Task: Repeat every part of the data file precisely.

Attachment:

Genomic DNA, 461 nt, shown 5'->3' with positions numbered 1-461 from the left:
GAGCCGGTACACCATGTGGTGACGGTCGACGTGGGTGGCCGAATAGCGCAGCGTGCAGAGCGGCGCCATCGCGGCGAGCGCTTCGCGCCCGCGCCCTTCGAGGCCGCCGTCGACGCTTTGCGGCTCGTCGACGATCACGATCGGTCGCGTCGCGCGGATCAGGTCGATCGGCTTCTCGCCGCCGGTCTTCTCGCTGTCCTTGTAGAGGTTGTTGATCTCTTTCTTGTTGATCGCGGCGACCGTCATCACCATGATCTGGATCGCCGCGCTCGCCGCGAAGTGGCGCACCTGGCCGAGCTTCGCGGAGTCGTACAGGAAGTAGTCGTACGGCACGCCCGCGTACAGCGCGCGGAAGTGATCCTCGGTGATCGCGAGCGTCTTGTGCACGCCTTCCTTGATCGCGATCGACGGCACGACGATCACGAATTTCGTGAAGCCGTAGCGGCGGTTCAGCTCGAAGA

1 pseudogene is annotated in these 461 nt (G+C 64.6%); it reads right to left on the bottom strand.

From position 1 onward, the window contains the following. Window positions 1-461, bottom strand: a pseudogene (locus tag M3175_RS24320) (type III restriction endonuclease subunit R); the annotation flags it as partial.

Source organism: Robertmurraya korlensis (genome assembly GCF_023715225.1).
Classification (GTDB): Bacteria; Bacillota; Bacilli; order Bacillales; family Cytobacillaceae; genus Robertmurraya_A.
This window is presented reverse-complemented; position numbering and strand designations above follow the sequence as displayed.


Genomic DNA, 461 nt, shown 5'->3' with positions numbered 1-461 from the left:
GAGCCGGTACACCATGTGGTGACGGTCGACGTGGGTGGCCGAATAGCGCAGCGTGCAGAGCGGCGCCATCGCGGCGAGCGCTTCGCGCCCGCGCCCTTCGAGGCCGCCGTCGACGCTTTGCGGCTCGTCGACGATCACGATCGGTCGCGTCGCGCGGATCAGGTCGATCGGCTTCTCGCCGCCGGTCTTCTCGCTGTCCTTGTAGAGGTTGTTGATCTCTTTCTTGTTGATCGCGGCGACCGTCATCACCATGATCTGGATCGCCGCGCTCGCCGCGAAGTGGCGCACCTGGCCGAGCTTCGCGGAGTCGTACAGGAAGTAGTCGTACGGCACGCCCGCGTACAGCGCGCGGAAGTGATCCTCGGTGATCGCGAGCGTCTTGTGCACGCCTTCCTTGATCGCGATCGACGGCACGACGATCACGAATTTCGTGAAGCCGTAGCGGCGGTTCAGCTCGAAGA

1 pseudogene is annotated in these 461 nt (G+C 64.6%); it reads right to left on the bottom strand.

From position 1 onward, the window contains the following. Window positions 1-461, bottom strand: a pseudogene (locus tag M3175_RS24320) (type III restriction endonuclease subunit R); the annotation flags it as partial.

Source organism: Robertmurraya korlensis (genome assembly GCF_023715225.1).
Classification (GTDB): Bacteria; Bacillota; Bacilli; order Bacillales; family Cytobacillaceae; genus Robertmurraya_A.
This window is presented reverse-complemented; position numbering and strand designations above follow the sequence as displayed.